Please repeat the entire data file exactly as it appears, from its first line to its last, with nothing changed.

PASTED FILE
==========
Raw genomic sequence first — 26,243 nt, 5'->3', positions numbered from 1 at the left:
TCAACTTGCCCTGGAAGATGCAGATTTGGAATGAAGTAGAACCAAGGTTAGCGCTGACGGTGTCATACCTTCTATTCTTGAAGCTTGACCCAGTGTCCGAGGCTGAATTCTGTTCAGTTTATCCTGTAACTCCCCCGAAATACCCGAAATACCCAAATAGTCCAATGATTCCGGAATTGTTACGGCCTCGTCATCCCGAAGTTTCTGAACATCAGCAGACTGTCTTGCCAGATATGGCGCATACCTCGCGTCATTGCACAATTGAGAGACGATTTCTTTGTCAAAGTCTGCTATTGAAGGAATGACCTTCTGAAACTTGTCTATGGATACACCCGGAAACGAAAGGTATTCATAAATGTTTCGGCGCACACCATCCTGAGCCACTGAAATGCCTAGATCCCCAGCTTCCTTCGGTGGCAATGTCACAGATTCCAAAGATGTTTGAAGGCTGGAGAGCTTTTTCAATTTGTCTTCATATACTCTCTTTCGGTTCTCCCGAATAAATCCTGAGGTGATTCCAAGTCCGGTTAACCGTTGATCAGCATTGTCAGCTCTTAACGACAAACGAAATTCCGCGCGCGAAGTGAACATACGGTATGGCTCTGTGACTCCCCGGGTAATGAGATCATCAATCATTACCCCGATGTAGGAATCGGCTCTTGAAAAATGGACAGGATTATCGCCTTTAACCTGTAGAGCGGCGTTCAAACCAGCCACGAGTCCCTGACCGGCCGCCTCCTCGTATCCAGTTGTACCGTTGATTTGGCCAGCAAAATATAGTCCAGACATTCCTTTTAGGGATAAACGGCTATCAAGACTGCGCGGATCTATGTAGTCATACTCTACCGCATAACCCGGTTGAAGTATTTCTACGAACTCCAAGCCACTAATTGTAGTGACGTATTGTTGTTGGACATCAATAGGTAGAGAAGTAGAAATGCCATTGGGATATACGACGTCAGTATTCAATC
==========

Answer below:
Raw genomic sequence first — 26,243 nt, 5'->3', positions numbered from 1 at the left:
TCAACTTGCCCTGGAAGATGCAGATTTGGAATGAAGTAGAACCAAGGTTAGCGCTGACGGTGTCATACCTTCTATTCTTGAAGCTTGACCCAGTGTCCGAGGCTGAATTCTGTTCAGTTTATCCTGTAACTCCCCCGAAATACCCGAAATACCCAAATAGTCCAATGATTCCGGAATTGTTACGGCCTCGTCATCCCGAAGTTTCTGAACATCAGCAGACTGTCTTGCCAGATATGGCGCATACCTCGCGTCATTGCACAATTGAGAGACGATTTCTTTGTCAAAGTCTGCTATTGAAGGAATGACCTTCTGAAACTTGTCTATGGATACACCCGGAAACGAAAGGTATTCATAAATGTTTCGGCGCACACCATCCTGAGCCACTGAAATGCCTAGATCCCCAGCTTCCTTCGGTGGCAATGTCACAGATTCCAAAGATGTTTGAAGGCTGGAGAGCTTTTTCAATTTGTCTTCATATACTCTCTTTCGGTTCTCCCGAATAAATCCTGAGGTGATTCCAAGTCCGGTTAACCGTTGATCAGCATTGTCAGCTCTTAACGACAAACGAAATTCCGCGCGCGAAGTGAACATACGGTATGGCTCTGTGACTCCCCGGGTAATGAGATCATCAATCATTACCCCGATGTAGGAATCGGCTCTTGAAAAATGGACAGGATTATCGCCTTTAACCTGTAGAGCGGCGTTCAAACCAGCCACGAGTCCCTGACCGGCCGCCTCCTCGTATCCAGTTGTACCGTTGATTTGGCCAGCAAAATATAGTCCAGACATTCCTTTTAGGGATAAACGGCTATCAAGACTGCGCGGATCTATGTAGTCATACTCTACCGCATAACCCGGTTGAAGTATTTCTACGAACTCCAAGCCACTAATTGTAGTGACGTATTGTTGTTGGACATCAATAGGTAGAGAAGTAGAAATGCCATTGGGATATACGACGTCAGTATTCAATC